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Green Means Go

There are a plethora of middle infielder surprise stories this year. Ben Zobrist‘s breakout season was just dissected by Dave Allen this week, and Dave Cameron touched on Marco Scutaro‘s remarkable penchant for riding the wave this year.

A little less heralded, but no less surprising, has been the play of Nick Green in Boston. All six feet, 180 pounds of Green spent 2008 in the minor leagues in the Yankee organization, playing the middle infield and hitting poorly (.233/.285/.373). Talk about coming back from the dead. Green’s resurrection has brought him all the way to a .281/.337/.433 slash line, and fringe fantasy relevance as the nominal starter at shortstop on a good offensive team.

While defense is not usually a fantasy entity, I covered its importance this week while talking about Fernando Martinez and his chance of sticking in center field over the next couple of weeks in New York. In the same way, a discussion of Nick Green’s defense is in order.

It’s not like he was a player known for his defense at shortstop as he advanced through the Atlanta Braves’ system all those years ago. in fact, the last time he logged significant tries at the position was 2000, in high-A ball. Until Seattle and New York tried him there in 2007 and 2008, he logged about 40 games at the position. But he acquitted himself well while playing short, and his overall minor league Range Factor per nine innings was a decent 3.86.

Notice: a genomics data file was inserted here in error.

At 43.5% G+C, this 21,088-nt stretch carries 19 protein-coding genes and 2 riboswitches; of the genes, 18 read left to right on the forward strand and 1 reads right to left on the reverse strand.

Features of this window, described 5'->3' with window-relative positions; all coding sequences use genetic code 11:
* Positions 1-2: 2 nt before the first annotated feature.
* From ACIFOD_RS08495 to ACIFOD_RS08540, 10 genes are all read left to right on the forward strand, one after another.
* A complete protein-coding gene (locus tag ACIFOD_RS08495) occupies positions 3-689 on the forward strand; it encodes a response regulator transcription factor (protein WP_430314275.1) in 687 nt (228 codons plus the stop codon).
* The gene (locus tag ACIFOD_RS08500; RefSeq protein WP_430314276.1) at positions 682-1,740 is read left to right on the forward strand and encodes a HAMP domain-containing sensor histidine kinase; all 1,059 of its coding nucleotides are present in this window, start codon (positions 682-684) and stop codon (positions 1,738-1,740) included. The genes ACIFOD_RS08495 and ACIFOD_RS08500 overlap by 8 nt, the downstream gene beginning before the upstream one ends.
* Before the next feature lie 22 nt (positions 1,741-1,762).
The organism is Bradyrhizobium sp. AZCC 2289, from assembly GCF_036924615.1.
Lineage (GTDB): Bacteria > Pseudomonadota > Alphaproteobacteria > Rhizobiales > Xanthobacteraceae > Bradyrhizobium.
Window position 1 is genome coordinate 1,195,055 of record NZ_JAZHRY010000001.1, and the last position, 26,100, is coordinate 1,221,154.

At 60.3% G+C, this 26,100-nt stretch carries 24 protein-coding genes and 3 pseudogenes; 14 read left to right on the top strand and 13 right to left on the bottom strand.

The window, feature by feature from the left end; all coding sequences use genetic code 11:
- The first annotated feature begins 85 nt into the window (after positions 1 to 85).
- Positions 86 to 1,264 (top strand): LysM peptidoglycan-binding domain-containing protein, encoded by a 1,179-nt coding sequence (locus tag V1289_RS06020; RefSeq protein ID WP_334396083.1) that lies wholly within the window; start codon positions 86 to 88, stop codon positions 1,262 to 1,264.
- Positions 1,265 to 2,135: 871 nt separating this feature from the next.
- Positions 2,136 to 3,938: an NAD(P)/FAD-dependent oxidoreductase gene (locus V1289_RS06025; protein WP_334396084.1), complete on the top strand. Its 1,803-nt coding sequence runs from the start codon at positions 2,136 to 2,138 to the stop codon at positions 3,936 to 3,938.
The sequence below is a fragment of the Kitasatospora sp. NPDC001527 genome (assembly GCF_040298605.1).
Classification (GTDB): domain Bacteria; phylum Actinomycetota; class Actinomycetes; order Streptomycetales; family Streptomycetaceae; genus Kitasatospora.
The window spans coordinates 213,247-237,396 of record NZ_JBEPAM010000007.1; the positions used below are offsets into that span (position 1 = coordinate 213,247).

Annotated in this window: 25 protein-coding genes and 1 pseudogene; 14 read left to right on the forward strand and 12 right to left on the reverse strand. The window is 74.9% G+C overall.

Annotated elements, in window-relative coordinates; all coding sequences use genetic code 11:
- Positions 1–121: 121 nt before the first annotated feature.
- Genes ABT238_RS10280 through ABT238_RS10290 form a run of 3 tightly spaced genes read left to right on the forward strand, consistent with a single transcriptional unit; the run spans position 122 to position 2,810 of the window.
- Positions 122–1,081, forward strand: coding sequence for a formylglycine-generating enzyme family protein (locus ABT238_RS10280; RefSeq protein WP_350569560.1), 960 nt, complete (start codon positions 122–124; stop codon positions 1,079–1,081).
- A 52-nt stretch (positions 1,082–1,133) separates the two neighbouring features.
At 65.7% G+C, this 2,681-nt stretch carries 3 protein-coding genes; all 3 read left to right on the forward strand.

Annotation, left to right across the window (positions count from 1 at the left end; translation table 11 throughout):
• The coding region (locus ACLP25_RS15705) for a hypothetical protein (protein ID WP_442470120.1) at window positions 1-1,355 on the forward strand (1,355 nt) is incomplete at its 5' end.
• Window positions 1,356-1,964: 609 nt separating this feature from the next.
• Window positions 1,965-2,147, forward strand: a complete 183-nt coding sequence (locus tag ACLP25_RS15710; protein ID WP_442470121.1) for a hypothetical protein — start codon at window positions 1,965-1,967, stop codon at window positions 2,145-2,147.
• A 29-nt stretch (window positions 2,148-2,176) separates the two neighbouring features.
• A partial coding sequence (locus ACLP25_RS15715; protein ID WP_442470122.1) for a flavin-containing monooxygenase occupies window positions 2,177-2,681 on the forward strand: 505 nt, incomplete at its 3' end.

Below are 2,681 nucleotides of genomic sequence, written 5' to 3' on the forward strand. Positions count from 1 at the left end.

This year he’s playing to his potential in the field, with a 3.8 RF/9 and a positive UZR rating. His 9 errors are a little worrisome, but he doesn’t have much competition from Julio Lugo, whose hands have turned to bricks this year. Lugo’s career 4.2 RF/9 is down to 2.8, he has 6 errors in half the attempts as Green. And his 14.1 lifetime UZR rating is down to -6.9 this year.

So you have one man whose lifetime .271/.335/.391 slash line and double-digit lifetime UZR rating are up against a hotter player with a lifetime .248/.314/.364 slash line and 9.5 lifetime UZR at the same position. This is a pretty classic battle, and if the difference on lifetime defense or offense was more pronounced, it would be much easier to come down on the side of the seasoned veteran.

It’s tough to parse the team’s attitude about playing time going forward, even if the decision seems to have been made in the present. Lugo has only 20 at-bats in June, which would seem to say that Green has won the battle. However, Lugo’s current .292/.361/.385 slash line may be some ready-made Maalox for the manager when Green’s offense starts to take the predictable slide.

But career seasons do happen. And Lugo is no prized veteran that deserves more tries at the position. The Boston fans certainly aren’t clamoring for more from the slap-hitting Lugo, especially if his defense continues to be putrid. So we come back to defense, because as long as Green plays better on that side of the ball, he’ll probably continue to start. The team has plenty of offense from its other positions.

On offense, ZiPS RoS projections seem about right for Green. They have him finishing the season with a .271/.322/.418 slash line, and some regression will happen. His BABIP is .344 (against a .323 career number), and his strikeout rate is currently significantly lower than his career rate. There’s nothing more damning than his current 40.5% O-Swing%, in the end. Even his career 26.5% reach rate is way too high reaching for a low-power middle infielder.

So for your deep-league fantasy managers that just need anything, anything at all from a starting middle infielder: Green means go… as long as he’s picking it at short. See some more errors in the box score, and you should get nervous.